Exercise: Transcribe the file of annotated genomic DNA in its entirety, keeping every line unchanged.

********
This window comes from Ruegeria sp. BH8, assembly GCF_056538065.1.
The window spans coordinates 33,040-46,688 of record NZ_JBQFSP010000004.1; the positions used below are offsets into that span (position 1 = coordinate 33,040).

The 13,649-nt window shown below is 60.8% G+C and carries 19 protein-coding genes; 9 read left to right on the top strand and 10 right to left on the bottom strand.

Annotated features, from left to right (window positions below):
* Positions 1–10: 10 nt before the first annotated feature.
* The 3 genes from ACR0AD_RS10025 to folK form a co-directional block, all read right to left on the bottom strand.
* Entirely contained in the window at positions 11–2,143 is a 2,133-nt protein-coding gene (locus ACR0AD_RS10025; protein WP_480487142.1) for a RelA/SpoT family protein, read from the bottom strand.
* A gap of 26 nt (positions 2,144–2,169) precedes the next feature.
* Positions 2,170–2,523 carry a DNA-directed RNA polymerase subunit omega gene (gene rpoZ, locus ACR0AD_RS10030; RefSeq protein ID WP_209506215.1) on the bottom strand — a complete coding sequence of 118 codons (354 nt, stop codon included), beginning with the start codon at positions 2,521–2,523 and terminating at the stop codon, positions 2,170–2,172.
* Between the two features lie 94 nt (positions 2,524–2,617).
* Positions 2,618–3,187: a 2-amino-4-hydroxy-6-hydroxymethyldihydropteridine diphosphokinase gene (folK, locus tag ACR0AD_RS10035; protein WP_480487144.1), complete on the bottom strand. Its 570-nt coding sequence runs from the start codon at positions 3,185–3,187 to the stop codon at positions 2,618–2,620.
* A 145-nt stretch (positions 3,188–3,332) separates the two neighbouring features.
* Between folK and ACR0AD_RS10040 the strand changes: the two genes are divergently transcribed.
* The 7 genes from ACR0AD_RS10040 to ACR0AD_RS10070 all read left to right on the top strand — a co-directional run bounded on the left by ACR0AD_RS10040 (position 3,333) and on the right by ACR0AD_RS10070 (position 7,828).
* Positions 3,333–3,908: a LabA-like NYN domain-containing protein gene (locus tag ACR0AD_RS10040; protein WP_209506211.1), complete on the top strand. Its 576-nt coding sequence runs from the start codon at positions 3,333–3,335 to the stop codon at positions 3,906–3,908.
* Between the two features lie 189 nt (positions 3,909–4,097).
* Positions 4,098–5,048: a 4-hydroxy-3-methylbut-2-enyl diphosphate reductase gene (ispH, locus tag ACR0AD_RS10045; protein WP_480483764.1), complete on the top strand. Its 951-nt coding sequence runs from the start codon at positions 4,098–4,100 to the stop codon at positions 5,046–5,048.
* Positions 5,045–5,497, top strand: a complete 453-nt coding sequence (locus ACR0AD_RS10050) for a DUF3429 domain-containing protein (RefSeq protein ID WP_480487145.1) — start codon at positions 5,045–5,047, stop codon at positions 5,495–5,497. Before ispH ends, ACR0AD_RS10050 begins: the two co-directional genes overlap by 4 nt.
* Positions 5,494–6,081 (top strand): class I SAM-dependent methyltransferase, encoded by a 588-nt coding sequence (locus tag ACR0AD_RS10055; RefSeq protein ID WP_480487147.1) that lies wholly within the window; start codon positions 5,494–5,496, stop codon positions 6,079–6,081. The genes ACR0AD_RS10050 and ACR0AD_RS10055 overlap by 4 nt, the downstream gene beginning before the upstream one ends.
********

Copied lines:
This window comes from Ruegeria sp. BH8, assembly GCF_056538065.1.
The window spans coordinates 33,040-46,688 of record NZ_JBQFSP010000004.1; the positions used below are offsets into that span (position 1 = coordinate 33,040).

The 13,649-nt window shown below is 60.8% G+C and carries 19 protein-coding genes; 9 read left to right on the top strand and 10 right to left on the bottom strand.

Annotated features, from left to right (window positions below):
* Positions 1–10: 10 nt before the first annotated feature.
* The 3 genes from ACR0AD_RS10025 to folK form a co-directional block, all read right to left on the bottom strand.
* Entirely contained in the window at positions 11–2,143 is a 2,133-nt protein-coding gene (locus ACR0AD_RS10025; protein WP_480487142.1) for a RelA/SpoT family protein, read from the bottom strand.
* A gap of 26 nt (positions 2,144–2,169) precedes the next feature.
* Positions 2,170–2,523 carry a DNA-directed RNA polymerase subunit omega gene (gene rpoZ, locus ACR0AD_RS10030; RefSeq protein ID WP_209506215.1) on the bottom strand — a complete coding sequence of 118 codons (354 nt, stop codon included), beginning with the start codon at positions 2,521–2,523 and terminating at the stop codon, positions 2,170–2,172.
* Between the two features lie 94 nt (positions 2,524–2,617).
* Positions 2,618–3,187: a 2-amino-4-hydroxy-6-hydroxymethyldihydropteridine diphosphokinase gene (folK, locus tag ACR0AD_RS10035; protein WP_480487144.1), complete on the bottom strand. Its 570-nt coding sequence runs from the start codon at positions 3,185–3,187 to the stop codon at positions 2,618–2,620.
* A 145-nt stretch (positions 3,188–3,332) separates the two neighbouring features.
* Between folK and ACR0AD_RS10040 the strand changes: the two genes are divergently transcribed.
* The 7 genes from ACR0AD_RS10040 to ACR0AD_RS10070 all read left to right on the top strand — a co-directional run bounded on the left by ACR0AD_RS10040 (position 3,333) and on the right by ACR0AD_RS10070 (position 7,828).
* Positions 3,333–3,908: a LabA-like NYN domain-containing protein gene (locus tag ACR0AD_RS10040; protein WP_209506211.1), complete on the top strand. Its 576-nt coding sequence runs from the start codon at positions 3,333–3,335 to the stop codon at positions 3,906–3,908.
* Between the two features lie 189 nt (positions 3,909–4,097).
* Positions 4,098–5,048: a 4-hydroxy-3-methylbut-2-enyl diphosphate reductase gene (ispH, locus tag ACR0AD_RS10045; protein WP_480483764.1), complete on the top strand. Its 951-nt coding sequence runs from the start codon at positions 4,098–4,100 to the stop codon at positions 5,046–5,048.
* Positions 5,045–5,497, top strand: a complete 453-nt coding sequence (locus ACR0AD_RS10050) for a DUF3429 domain-containing protein (RefSeq protein ID WP_480487145.1) — start codon at positions 5,045–5,047, stop codon at positions 5,495–5,497. Before ispH ends, ACR0AD_RS10050 begins: the two co-directional genes overlap by 4 nt.
* Positions 5,494–6,081 (top strand): class I SAM-dependent methyltransferase, encoded by a 588-nt coding sequence (locus tag ACR0AD_RS10055; RefSeq protein ID WP_480487147.1) that lies wholly within the window; start codon positions 5,494–5,496, stop codon positions 6,079–6,081. The genes ACR0AD_RS10050 and ACR0AD_RS10055 overlap by 4 nt, the downstream gene beginning before the upstream one ends.